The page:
Instead of continuing to engage with these debates over classroom practice and program management, Dobrin turns his attention to writing theories that have attempted to engage questions of emergence and space, namely ecocomposition. Himself a key contributor to the development of ecocomposition as a theoretical approach to writing studies, Dobrin is nevertheless forthcoming in his critical assessment of that ecocomposition, which has been unable to reshape composition studies as he and others imagined. What ecocomposition provided composition studies, Dobrin asserts, was a theoretical orientation to writing that emphasized the complexity of networks—meaning-filled discourse is informed by the conditions of complex ecological systems. Postcomposition, then, pushes systems thinking without appealing to the notion of the autonomous writing subject, a mistake Dobrin believes severely limits the theoretical import of ecocomposition. Instead, Postcomposition posits the notion that complex discursive systems include but are not determined by the actions of writing subjects.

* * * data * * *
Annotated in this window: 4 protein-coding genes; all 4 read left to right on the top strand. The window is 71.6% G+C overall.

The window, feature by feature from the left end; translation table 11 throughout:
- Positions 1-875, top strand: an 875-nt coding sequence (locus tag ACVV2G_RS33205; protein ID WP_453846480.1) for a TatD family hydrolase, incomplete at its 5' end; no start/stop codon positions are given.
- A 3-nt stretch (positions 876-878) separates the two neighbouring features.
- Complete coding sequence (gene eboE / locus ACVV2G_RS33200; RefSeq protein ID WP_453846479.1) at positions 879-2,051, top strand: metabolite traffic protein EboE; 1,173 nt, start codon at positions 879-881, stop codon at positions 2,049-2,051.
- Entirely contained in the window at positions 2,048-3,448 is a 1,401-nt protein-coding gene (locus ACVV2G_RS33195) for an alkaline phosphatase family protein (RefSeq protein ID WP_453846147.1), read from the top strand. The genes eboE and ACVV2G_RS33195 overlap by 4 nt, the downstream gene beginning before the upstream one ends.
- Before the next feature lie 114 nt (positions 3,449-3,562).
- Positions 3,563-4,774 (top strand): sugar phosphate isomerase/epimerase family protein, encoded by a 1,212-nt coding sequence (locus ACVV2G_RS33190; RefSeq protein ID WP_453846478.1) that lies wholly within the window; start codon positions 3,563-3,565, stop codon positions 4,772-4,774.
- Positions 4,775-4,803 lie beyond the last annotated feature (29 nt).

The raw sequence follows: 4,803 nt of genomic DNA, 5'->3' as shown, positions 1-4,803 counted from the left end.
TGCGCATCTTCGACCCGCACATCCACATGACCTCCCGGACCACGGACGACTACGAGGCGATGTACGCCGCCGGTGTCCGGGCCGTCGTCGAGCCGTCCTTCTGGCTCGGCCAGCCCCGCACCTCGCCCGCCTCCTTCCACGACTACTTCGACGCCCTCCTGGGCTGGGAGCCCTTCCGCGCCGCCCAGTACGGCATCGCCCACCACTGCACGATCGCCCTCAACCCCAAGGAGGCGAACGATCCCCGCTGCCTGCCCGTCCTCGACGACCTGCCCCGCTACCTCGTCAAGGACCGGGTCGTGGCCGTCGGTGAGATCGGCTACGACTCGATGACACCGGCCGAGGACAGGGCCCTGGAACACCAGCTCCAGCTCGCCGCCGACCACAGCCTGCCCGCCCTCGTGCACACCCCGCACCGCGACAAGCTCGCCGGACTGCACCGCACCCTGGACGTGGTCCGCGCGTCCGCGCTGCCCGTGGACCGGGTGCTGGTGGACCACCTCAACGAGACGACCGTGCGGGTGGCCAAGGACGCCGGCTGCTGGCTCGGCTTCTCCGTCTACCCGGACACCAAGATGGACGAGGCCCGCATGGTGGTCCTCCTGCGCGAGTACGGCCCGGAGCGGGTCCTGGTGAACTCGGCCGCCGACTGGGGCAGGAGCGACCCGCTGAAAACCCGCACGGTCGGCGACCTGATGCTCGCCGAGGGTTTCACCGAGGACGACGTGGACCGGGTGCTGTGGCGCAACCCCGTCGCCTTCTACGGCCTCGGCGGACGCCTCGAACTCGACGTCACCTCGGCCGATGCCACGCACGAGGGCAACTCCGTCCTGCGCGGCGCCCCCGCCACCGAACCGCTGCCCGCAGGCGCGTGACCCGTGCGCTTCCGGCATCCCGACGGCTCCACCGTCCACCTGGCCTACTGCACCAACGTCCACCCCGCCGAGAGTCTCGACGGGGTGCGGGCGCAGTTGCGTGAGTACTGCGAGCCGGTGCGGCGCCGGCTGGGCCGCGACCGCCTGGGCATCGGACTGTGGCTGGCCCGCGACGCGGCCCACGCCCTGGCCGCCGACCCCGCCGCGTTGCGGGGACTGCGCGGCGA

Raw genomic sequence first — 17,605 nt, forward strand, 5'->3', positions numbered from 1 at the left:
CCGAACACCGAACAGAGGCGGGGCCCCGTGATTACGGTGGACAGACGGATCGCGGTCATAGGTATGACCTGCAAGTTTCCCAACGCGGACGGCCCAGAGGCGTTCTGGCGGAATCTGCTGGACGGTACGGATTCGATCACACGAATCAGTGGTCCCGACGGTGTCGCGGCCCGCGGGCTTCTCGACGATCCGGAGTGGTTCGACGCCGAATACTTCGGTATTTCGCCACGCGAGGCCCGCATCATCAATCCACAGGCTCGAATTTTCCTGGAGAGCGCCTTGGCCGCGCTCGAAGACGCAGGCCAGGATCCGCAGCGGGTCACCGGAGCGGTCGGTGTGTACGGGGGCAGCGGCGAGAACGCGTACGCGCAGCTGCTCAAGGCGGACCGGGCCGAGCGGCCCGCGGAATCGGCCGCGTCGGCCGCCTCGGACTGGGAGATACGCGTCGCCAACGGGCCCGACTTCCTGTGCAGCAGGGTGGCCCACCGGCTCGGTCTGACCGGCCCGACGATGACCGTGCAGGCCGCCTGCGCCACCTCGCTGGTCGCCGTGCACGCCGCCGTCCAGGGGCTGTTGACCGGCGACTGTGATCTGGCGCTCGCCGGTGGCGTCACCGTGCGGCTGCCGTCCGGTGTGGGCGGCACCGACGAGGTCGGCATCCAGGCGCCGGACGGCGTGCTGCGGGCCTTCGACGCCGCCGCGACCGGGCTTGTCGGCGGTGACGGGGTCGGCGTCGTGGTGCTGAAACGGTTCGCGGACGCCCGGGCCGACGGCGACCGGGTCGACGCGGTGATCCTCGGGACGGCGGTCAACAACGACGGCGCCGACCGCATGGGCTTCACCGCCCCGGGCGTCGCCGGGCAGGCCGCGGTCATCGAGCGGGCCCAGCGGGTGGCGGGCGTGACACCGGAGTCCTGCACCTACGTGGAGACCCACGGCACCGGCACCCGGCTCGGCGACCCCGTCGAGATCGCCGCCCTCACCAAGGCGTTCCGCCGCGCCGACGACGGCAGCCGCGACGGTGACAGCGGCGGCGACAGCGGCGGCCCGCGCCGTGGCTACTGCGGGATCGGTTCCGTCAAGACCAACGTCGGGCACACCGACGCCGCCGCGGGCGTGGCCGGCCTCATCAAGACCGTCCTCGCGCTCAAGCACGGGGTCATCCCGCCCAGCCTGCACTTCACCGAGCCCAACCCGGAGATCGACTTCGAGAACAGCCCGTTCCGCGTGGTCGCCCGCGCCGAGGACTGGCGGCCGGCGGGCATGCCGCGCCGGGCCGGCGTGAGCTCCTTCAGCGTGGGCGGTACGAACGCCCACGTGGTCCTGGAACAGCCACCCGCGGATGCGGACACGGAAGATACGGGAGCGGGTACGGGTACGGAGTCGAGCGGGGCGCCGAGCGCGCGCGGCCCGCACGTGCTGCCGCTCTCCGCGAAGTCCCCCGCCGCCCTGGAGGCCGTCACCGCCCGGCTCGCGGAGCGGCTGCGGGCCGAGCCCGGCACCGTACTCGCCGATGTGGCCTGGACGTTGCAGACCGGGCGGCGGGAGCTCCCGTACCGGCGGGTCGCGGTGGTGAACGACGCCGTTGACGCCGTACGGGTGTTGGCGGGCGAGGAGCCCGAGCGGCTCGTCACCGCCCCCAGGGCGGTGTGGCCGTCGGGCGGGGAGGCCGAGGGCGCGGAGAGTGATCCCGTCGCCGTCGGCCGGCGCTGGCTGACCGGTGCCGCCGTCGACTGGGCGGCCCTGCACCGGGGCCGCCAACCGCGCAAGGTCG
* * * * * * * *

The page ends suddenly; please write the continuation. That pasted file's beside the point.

To view writing as function and production of complex, ecological systems Dobrin argues, leads to the “edge of chaos,” the moniker he employs to describe the moment of emergence, the moment when writing becomes meaning-filled through its interactions with other objects, including writers, within complex systems. As Dobrin makes clear, chaos is not an apocalyptic vision of writing studies’ future; rather chaos denotes the moment at which writing facilitates the emergence of networks. In other words, writing provides resistance to the ebb and flow of multiple contingences, slowing these processes momentarily in order for those invested in particular ecologies to catch a glimpse of the factors shaping our discursive encounters with others and the world. Postcomposition, Dobrin encourages, is a way forward for our field, a possible future with an expansive view of how writing continually reshapes time and space.

To be sure, Dobrin is a deft and provocative writer, and anyone familiar with his previous work will recognize his trademark wit and grandiloquence. And, for those of us who find theoretical works a welcome break from the pedagogical oriented work typical of our field, this text certainly delivers. So, while I would gladly recommend this book to those interested in exploring the implications and possibilities of posthuman theories of complexity on composition studies, I want to conclude by offering a few critical remarks.